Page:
Then I took this just to terrify myself a little further and when I looked back to shoot again he had disappeared.  GONE.  Gone Where!!!  I have to confess that I brushed my hands wildly all over my body as I leapt without looking, back out of the garden. I am not afraid of spiders but it is hard not to get some prime -evil shudder when you don’t know where the little buggers are hiding.  I hate it when they do that.  I left the spider then, as I could not bear the thought of it scuttling around like that.

And off I went to check my hives.

But look at this.  My poor hive.  No I did not have a bear! We don’t even have bears here! I did this taking the hive apart after I discovered  ruined comb from the DREADED wax moth. He had to be found and rooted out but he was already all over the place in there.Usually this moth and their clean up larvae live in a symbiotic relationship with a strong chemical free hive. The bees move them along quite smartly. And sometimes they will pop into the hive  and clean up an old unguarded area before being shuffled out by the bees.   But when a hive is weak,  and combined with a cold snap (last week) which means the bees leave their doorways unguarded (to cuddle up against the cold),  these hideous creatures get in and will take over and move further into the warm dark nest and the larvae burrow in and eat the brood. Bad bad wax moth.  Yes, this was one of the weaker hives. I am so mad I could just spit. This is the revolting shot!

I have taken off the two infested supers.  Ripped out the nasties. I will wrap them in black plastic and store them in the shed. The freezing temps in the winter will kill what moths are left and then I will have to take out each foundation and burn it.  A winter job.

Two interesting things. I was able to take this whole hive apart and brush the bees into their one clean super without smoke or protective gear, in a short skirt and singlet. My only extra gear was gloves. Not a peep. A depressed hive indeed. Plus there is another underlying cloying smell in amongst the honey scent. I think it comes from the damaged comb. So this can be an extra warning trigger for me next time. Now I know that this next image is out of focus but really it is the sentiment.  You will agree I am sure. Go little fly guy!!  What a mess. 

I have comb in the freezer with good honey in it. I shall put this into their clean box  as a pick me up.  Now they are in coventry. Isolated. But well fed.  But on the edge poor bees.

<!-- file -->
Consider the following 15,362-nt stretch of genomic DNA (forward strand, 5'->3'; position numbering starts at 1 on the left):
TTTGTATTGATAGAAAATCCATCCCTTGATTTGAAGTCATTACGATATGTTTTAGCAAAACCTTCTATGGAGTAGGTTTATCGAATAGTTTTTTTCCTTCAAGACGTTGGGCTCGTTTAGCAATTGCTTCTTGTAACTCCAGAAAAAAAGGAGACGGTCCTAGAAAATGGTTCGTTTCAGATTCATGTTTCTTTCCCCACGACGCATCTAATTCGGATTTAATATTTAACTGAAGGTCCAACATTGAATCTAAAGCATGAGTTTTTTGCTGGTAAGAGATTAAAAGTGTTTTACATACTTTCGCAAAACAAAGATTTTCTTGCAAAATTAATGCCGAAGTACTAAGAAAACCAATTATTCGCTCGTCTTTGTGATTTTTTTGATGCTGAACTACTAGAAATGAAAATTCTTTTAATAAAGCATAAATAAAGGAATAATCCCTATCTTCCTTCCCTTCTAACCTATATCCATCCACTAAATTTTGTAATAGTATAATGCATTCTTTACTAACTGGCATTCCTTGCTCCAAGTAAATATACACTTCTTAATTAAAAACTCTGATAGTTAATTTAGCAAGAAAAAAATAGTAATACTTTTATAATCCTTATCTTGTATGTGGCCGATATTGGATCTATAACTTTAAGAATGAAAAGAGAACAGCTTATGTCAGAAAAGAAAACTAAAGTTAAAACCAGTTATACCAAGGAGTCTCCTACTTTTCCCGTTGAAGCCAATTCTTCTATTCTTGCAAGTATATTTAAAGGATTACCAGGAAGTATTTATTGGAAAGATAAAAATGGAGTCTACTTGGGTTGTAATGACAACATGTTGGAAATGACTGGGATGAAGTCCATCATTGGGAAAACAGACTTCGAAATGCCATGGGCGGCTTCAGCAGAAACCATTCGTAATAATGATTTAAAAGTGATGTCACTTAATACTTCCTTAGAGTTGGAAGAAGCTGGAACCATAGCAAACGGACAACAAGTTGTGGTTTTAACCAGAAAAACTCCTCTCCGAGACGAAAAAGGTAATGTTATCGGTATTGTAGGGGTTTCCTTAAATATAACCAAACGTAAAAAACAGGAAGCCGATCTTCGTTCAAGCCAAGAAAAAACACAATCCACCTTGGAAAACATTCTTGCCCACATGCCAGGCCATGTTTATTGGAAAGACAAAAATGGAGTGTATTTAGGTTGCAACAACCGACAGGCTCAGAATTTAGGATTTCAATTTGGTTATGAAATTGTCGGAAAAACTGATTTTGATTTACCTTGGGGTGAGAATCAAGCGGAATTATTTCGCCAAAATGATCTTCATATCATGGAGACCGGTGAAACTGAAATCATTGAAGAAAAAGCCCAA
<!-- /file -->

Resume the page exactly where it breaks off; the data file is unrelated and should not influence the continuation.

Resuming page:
What I should have done.

Listened to my instincts and made the hive smaller a few months ago. Initially I was so afraid of them swarming again that I gave them too much room, they were not able to guard it all and  with the weather cooling – the moths got in.

Or I should have combined this hive with another stronger one much earlier. Instead of trying to build up a hive that was too weak.

Now the really bad news is that Our John fell off the wagon yesterday, caved in, succumbed and went to the supermarket and bought BAD stuff! And brought it home in plastic bags –  PLASTIC BAGS! Little plastic containers of fake food in Plastic bags! I was appalled.  I won’t tell you what he bought, it will make you sick in your mouth! I said what is all this Unclean Fake Food in my kitchen, my voice rising to an hysterical tone and he says well there was nothing in the fridge for my lunch. I spluttered (as you do) and  stomped a bit.

Today I am making a pound cake. Maybe a bacon  and egg pie.  Hopefully that help pull him back from the brink. WELL!  I ask you .. mutter mutter.. it is hard only eating the food you cook yourself with the stuff you grow yourself, but living simply is not always that simple! AND  (please don’t tell anyone) the words LOW FAT  were stamped on the side of the container that he was eating out of with a spoon  – the horror of it.)

Told you not to look.

c

The 7 Links Challenge is well met

I have been writing in the world of Blog since July 4, 2011. So you can imagine my surprise when I was asked to join the illustrious cast of the 7 Links Challenge and have a go myself.  It is really hard to describe the feelings that are generated when you watch your readers popping in and out of the pages on your own blog. It is not like sending work away to be edited and printed. This is instant coffee. This is personal.  This is right now. This is sitting around my table.  This is just so much FUN with a little pressure thrown in just to keep me on my toes.